It's a Bank Holiday tomorrow and that means one of two things: crap weather (shame, as I was planning a day out somewhere) and even more bobbins television. If Easter Monday is anything to go by it should be that. At least the snooker final is on so that'll keep me occupied, if nothing else. I was thinking about going to Southport for the day - not been there for absolutely ages and I used to like the fact you could walk down the beach at any time of day knowing that the tide would never come in. Seriously, it's miles away from the seafront which means it's handy just to take a nice stroll. Also, I have this insatiable urge to play proper pinball again. Nowhere local to me has a good pinball machine whatsoever, and I definitely need to get playing again. Seafronts mean arcades, and hopefully apart from the ten squillion slot machines (bah!) it means pinball. We used to have an arcade in Piccadilly that used to have great pinball machines like Star Trek: The Next Generation (even being a non-Trekkie, I loved it, probably cos TNG is about the only Trek I'll watch) and Theatre of Magic (you must concentrate - aaaaaargh as the ball gets lost). They had so much stuff you could do, so many subgames, and they were compulsively good pinball experiences. No wonder officionados like them so much. Me too. Let's hope if the weather holds and I go there tomorrow I can find one. Actually, if anyone knows any arcade that currently has either machine, please contact me and let me know! I just have this itch...

Thursday 1st May - I'm all snooker loopy

The lack of diary entries has to be brought to one reason alone - the World Snooker Championships. For two weeks during late April/early May, hardly anything else gets a look in on the TV. I keep an eye on the scores at work, and when I get home, I'm there watching it for ages. It's the semi-finals now and the Crucible goes to a single table (rather than have two with a divider half way) - it really comes into its own at this point with the small ampitheatre setting really making the atmosphere utterly unique. And considering that some of the games have already been final-frame nailbiters, lt's hope for more of the same. Last night, the last quarter final ended with Paul Hunter narrowly edging out defending champion Peter Ebdon 13-12, and it was very very close to call indeed, as it should be at this level. Of course if you go to any snooker club right now expect it to be absolutely hammered as lots of Steve Davis wannabes go and do their thing on the green baize, understandable really.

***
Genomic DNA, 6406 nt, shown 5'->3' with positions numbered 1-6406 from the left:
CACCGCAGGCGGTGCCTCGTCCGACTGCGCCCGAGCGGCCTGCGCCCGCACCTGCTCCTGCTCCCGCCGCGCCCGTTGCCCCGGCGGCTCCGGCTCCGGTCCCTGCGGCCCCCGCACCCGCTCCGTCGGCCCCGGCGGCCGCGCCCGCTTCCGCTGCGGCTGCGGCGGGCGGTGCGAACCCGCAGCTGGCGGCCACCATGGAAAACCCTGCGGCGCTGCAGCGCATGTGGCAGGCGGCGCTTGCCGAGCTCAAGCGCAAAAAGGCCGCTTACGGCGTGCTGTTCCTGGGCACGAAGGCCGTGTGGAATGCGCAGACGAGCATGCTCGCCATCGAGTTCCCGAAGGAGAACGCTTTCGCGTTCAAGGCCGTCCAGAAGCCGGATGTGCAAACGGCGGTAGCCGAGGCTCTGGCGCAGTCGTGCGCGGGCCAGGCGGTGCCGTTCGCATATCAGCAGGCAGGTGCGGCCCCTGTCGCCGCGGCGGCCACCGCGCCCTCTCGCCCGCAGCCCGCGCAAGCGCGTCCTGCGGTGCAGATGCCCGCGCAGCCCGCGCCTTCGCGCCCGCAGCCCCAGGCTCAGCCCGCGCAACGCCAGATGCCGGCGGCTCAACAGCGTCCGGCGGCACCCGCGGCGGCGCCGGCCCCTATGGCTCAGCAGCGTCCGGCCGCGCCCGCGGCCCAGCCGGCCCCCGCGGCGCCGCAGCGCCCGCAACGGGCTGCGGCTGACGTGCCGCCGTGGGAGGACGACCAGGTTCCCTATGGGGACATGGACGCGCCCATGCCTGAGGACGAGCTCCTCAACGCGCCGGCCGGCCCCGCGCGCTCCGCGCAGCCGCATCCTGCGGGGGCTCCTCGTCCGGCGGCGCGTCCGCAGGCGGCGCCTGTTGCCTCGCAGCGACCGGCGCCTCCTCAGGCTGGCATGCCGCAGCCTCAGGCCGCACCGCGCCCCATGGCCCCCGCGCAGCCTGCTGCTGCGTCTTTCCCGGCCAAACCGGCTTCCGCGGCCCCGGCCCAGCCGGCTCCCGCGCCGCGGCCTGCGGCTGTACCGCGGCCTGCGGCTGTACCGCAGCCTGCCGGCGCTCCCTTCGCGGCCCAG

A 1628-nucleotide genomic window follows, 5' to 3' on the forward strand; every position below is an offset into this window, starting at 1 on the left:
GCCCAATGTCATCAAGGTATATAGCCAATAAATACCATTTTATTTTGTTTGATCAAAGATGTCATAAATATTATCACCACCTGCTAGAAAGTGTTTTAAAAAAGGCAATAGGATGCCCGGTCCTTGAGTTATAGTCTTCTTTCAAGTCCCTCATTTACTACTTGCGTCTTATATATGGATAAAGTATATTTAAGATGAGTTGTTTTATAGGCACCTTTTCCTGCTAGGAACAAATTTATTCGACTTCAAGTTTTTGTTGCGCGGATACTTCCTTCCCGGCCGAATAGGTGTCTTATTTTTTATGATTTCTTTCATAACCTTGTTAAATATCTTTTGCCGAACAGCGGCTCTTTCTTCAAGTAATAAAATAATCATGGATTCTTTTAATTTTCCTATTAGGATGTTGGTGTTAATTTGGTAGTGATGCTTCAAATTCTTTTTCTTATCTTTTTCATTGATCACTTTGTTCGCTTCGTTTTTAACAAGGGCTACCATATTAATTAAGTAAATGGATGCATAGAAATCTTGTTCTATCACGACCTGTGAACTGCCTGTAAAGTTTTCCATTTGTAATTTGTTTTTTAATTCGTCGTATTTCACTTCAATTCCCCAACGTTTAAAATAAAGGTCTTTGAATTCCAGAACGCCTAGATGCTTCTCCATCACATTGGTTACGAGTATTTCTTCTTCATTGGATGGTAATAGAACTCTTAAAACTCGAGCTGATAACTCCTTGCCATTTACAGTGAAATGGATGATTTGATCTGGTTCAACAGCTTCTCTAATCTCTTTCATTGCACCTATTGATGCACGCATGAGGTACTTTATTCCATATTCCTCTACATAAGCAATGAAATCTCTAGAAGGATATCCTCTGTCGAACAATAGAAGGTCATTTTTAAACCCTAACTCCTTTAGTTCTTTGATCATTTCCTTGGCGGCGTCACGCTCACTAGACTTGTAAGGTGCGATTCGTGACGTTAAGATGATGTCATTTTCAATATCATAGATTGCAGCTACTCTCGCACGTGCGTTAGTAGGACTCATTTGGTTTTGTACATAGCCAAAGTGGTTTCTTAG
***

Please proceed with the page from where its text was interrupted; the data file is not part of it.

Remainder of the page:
And typical Manchester City - they let me down! With tickets for the final ever game at Maine Road going like gold dust (or for a massive £870 on ebay - true!) I've entered so many phone in competitions to try and win tickets for the game. I'm sure those competition organisers have made a right tidy packet on the side, especially as the phone number is a massive 60p per minute. Ouch. Every second literally does count. But alas, it's not to be, so my last ever visit to Maine Road was on Sunday to see City against West Ham. Unfortunately, West Ham needed the points more than we did and so snatched a 1-0 win and could yet even see them stay up in the Premiership (oh for Leeds to be relegated - that would be so cool) - what I couldn't work out though, was West Ham's continued chant to Twist and Shout, one blokey was there yelling out "Shake it up baby now" to which the others would yell "Shake it up baby" and so on. What connection that this has got with West Ham is beyond me, but they made themselves heard and were a credit. City were utterly pants though, and the amount of times I had to shout to Anelka to basically get off his backside defied belief. Why does he amble around lazily, and why does Kevin Keegan stick to Anelka and Fowler when a) it's not working because Fowler still isn't fit, and b) Shaun Goater is chomping at the bit to play?